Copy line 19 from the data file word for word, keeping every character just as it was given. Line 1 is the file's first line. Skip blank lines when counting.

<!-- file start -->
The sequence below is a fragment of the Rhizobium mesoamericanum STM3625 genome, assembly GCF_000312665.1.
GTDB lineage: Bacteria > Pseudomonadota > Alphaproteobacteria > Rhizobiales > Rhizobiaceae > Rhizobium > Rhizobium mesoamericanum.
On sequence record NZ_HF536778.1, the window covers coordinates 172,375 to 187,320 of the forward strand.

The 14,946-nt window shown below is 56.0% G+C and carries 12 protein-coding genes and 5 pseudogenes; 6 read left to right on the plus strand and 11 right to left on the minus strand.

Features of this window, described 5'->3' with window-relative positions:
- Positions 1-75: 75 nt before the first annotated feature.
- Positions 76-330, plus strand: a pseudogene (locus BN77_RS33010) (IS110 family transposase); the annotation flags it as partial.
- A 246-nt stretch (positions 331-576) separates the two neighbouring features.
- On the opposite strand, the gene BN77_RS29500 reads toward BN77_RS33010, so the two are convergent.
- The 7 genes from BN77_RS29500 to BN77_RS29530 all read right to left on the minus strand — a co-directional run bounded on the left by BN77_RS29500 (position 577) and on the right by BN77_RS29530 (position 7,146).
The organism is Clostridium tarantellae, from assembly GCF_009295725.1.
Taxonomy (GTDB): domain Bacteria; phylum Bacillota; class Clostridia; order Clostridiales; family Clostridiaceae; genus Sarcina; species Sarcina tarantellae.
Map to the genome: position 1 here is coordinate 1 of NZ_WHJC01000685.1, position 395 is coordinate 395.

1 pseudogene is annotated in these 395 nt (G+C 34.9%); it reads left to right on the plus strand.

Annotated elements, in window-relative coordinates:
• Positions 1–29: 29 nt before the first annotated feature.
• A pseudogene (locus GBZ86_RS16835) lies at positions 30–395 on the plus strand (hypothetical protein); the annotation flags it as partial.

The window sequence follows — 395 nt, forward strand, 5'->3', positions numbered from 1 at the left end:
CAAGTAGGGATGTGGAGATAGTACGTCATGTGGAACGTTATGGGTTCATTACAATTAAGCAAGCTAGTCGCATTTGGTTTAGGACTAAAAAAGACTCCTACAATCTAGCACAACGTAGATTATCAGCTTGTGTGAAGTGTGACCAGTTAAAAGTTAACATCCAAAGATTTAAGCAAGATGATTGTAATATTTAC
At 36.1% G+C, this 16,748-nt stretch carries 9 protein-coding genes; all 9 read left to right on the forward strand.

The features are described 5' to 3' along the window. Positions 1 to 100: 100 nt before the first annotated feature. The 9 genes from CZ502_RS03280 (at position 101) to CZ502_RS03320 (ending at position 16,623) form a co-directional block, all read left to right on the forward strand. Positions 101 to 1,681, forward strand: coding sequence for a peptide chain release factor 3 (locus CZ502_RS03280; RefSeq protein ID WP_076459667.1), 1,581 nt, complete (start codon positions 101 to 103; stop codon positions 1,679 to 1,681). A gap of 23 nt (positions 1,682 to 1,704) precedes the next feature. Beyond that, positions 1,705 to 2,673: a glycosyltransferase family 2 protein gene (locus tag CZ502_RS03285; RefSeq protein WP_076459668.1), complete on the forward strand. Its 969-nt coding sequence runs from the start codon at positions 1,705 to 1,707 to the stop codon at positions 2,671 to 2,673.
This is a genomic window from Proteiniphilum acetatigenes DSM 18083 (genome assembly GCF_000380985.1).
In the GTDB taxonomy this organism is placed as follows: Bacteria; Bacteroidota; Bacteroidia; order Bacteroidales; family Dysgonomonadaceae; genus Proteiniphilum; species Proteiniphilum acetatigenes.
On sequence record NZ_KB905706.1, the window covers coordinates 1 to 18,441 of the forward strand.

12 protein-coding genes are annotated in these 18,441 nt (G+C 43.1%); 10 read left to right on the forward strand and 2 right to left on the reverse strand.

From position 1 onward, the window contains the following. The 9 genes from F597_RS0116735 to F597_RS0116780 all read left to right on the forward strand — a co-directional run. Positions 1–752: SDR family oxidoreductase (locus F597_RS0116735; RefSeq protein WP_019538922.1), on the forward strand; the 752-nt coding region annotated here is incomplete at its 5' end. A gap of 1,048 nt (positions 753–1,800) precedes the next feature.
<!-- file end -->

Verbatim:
CAAGTAGGGATGTGGAGATAGTACGTCATGTGGAACGTTATGGGTTCATTACAATTAAGCAAGCTAGTCGCATTTGGTTTAGGACTAAAAAAGACTCCTACAATCTAGCACAACGTAGATTATCAGCTTGTGTGAAGTGTGACCAGTTAAAAGTTAACATCCAAAGATTTAAGCAAGATGATTGTAATATTTAC